Saturday, July 4, 2009

The Fascinating World of Science

I love to read books about science, although I must admit that lately I've fallen for the lure of the novel and haven't gotten back to my non-fiction roots. While I've been away, a bunch of new books have come into the store that look quite interesting -- here's a taste of some:

  • Galapagos at the Crossroads: Pirates, Biologists, Tourists, and Creationists Battle for Darwin's Cradle of Evolution, by Carol Ann Bassett ($26, National Geographic). Bassett teaches environmental writing and literary nonfiction athe University of Oregon and directs an ongoing summer program for her students on environmental writing in the Galapagos. Her portrait of today’s Gal├ípagos depicts a deadly collision of economics, politics, and the environment that may destroy one of the world’s last Edens. Each chapter in this provocative, perceptive book focuses on a specific person or group with a stake in the Gal├ípagos’ natural resources. Told with wit, passion, and grace, the portrait is as readable as it is sensible.

  • Plan Bee: Everything You Ever Wanted to Know About the Hardest-Working Creatures on the Plant, by Susan Brackney ($21.95, Perigee/Penguin). Brackney is a beekeeper, nature writer, and avid gardener in Bloomington, Indiana. Humble, hard-working, overtaxed, and underrecognized, the honeybee finally gets her due in this engaging, whimsical, and expertly written guided tour of the world of bees, filled with fascinating facts, inspiring insights, expert recipes (cooked bees?), and instructions.

  • Central Park in the Dark: More Mysteries of Urban Wildlife, by Marie Winn ($15, Picador). By the author of Red-Tails in Love, this new book explores a natural world that flourishes in the midst of a crowded and mechanized city. The exuberant essays lead the reader through the cycle of seasons as experienced by nocturnal beasts (raccoons, bats, black skimmers), insects (moths, wasps, fireflies, crickets), and other denizens of the park's trees and swamps and thickets. Alongside a cadre of amateur and expert naturalists, Winn reveals a world that lies hidden in the dark between the bright lights and traffic of Fith Avenue and Central Park West.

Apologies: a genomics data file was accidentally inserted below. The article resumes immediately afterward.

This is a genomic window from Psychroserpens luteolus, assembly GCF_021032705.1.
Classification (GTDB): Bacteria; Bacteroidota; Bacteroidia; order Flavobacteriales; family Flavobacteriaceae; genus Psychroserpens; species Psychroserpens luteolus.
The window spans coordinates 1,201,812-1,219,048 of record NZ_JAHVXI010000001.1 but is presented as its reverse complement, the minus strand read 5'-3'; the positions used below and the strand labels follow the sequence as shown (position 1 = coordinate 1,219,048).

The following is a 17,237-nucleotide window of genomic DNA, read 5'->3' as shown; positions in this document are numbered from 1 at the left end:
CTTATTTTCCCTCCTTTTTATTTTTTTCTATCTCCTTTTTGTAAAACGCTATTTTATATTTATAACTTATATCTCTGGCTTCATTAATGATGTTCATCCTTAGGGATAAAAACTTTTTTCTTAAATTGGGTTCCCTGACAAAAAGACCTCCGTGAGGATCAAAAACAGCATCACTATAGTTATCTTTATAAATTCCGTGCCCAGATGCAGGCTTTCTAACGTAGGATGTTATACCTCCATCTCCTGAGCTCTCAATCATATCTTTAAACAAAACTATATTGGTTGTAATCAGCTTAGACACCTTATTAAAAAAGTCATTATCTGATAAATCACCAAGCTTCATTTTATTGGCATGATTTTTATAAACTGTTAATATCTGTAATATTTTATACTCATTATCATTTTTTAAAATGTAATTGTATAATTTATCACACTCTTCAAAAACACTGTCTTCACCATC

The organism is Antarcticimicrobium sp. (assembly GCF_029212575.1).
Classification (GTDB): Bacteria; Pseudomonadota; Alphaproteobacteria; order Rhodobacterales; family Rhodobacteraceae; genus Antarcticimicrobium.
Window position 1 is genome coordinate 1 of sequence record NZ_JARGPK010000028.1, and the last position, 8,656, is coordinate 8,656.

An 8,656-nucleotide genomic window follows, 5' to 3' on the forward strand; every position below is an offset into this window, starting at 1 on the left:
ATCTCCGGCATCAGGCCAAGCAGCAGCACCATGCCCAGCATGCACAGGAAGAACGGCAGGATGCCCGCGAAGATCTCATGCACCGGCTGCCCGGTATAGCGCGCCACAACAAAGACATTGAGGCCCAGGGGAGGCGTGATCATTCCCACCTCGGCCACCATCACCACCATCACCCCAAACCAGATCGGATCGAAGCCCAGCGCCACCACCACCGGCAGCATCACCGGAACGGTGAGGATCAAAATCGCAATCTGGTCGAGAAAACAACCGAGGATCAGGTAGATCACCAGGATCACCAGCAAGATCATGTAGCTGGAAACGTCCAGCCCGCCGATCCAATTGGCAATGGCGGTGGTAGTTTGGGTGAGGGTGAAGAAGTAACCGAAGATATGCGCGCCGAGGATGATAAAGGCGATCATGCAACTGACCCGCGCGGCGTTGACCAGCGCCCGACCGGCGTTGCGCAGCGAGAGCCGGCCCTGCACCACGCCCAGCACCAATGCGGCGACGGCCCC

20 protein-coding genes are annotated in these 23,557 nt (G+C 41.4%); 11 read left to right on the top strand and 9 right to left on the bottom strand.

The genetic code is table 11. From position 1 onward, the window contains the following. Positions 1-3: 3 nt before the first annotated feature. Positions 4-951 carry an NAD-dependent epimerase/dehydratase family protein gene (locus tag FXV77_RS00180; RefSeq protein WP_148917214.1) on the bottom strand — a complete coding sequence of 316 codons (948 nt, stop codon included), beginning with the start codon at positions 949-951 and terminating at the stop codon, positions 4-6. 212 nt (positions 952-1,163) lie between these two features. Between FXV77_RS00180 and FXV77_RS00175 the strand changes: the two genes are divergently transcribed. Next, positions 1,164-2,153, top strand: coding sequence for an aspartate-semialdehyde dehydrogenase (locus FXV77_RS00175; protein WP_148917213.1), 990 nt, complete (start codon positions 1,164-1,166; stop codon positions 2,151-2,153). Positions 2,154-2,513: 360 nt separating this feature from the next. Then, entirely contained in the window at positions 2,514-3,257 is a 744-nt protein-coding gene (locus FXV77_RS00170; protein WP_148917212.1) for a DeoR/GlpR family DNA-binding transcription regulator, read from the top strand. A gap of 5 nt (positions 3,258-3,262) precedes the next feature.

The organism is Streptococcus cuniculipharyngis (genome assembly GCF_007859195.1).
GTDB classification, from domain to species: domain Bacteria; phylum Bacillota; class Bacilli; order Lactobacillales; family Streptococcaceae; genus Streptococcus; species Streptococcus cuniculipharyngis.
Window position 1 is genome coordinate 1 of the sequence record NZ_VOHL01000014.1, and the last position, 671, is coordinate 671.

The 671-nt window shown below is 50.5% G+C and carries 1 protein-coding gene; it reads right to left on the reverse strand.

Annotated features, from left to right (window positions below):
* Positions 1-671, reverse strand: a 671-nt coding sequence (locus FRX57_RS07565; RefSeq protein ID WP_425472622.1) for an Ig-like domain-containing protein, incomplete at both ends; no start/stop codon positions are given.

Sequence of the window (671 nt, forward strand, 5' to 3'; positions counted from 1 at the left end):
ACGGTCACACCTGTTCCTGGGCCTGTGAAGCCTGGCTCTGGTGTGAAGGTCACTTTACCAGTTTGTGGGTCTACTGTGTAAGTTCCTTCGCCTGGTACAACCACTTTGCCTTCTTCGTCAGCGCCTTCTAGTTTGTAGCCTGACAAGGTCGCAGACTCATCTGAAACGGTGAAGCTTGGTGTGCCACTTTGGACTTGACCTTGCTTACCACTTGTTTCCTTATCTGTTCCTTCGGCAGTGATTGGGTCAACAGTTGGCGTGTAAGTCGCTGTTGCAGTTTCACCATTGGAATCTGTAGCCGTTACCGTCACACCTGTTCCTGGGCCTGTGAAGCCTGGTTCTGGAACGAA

• Deeply Rooted: Unconventional Farmers in the Age of Agribusiness, by Lisa M. Hamilton ($25, Counterpoint). Books about where our food comes from are a hugely growing section of the science-book market, and I think it's probably a good thing that we all lean more about what we eat and what factors determine what's available to us. In this book, Hamilton explores our food system through examining the stories of three unconventional farmers, and makes the argument that to correct what is wrong with the food system, we must first bring farmers back to the table.

  • Human: The Science Behind What Makes Your Brain Unique, by Michael S. Gazzaniga ($16.99, Harper Perennial). What happened along the evolutionary trail that made humans so unique? In a lively, accessible, witty narrative, Gazzaniga -- director of the SAGE Center for the Study of the Mind at UC-Santa Barbara -- pinpoints the change that made us thinking, sentient humans different from our predecessors, exploring what makes human brains special, the importance of language and art in defining the human condition, the nature of human consciousness, and even artificial intelligence.